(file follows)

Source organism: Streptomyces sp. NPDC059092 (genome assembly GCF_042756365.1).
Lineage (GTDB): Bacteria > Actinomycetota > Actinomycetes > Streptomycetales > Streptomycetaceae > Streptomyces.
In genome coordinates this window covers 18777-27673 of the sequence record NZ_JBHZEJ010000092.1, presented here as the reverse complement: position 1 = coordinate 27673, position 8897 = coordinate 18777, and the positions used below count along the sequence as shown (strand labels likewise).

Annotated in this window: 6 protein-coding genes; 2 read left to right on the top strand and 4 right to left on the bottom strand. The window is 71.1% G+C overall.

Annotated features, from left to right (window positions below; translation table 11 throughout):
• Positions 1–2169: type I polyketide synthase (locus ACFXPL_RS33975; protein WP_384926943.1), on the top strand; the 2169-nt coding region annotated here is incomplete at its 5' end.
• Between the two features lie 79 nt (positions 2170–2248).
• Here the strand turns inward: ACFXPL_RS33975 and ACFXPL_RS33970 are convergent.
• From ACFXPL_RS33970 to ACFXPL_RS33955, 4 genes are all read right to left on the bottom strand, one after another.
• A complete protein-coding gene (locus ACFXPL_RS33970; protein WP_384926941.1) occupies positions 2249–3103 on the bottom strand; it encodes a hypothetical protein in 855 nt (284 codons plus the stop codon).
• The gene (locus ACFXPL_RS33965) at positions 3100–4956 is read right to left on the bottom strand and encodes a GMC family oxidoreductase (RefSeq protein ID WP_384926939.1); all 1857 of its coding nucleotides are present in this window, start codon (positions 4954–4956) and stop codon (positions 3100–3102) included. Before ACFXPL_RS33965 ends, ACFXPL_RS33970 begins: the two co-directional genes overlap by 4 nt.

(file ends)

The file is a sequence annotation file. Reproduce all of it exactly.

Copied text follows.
Source organism: Streptomyces sp. NPDC059092 (genome assembly GCF_042756365.1).
Lineage (GTDB): Bacteria > Actinomycetota > Actinomycetes > Streptomycetales > Streptomycetaceae > Streptomyces.
In genome coordinates this window covers 18777-27673 of the sequence record NZ_JBHZEJ010000092.1, presented here as the reverse complement: position 1 = coordinate 27673, position 8897 = coordinate 18777, and the positions used below count along the sequence as shown (strand labels likewise).

Annotated in this window: 6 protein-coding genes; 2 read left to right on the top strand and 4 right to left on the bottom strand. The window is 71.1% G+C overall.

Annotated features, from left to right (window positions below; translation table 11 throughout):
• Positions 1–2169: type I polyketide synthase (locus ACFXPL_RS33975; protein WP_384926943.1), on the top strand; the 2169-nt coding region annotated here is incomplete at its 5' end.
• Between the two features lie 79 nt (positions 2170–2248).
• Here the strand turns inward: ACFXPL_RS33975 and ACFXPL_RS33970 are convergent.
• From ACFXPL_RS33970 to ACFXPL_RS33955, 4 genes are all read right to left on the bottom strand, one after another.
• A complete protein-coding gene (locus ACFXPL_RS33970; protein WP_384926941.1) occupies positions 2249–3103 on the bottom strand; it encodes a hypothetical protein in 855 nt (284 codons plus the stop codon).
• The gene (locus ACFXPL_RS33965) at positions 3100–4956 is read right to left on the bottom strand and encodes a GMC family oxidoreductase (RefSeq protein ID WP_384926939.1); all 1857 of its coding nucleotides are present in this window, start codon (positions 4954–4956) and stop codon (positions 3100–3102) included. Before ACFXPL_RS33965 ends, ACFXPL_RS33970 begins: the two co-directional genes overlap by 4 nt.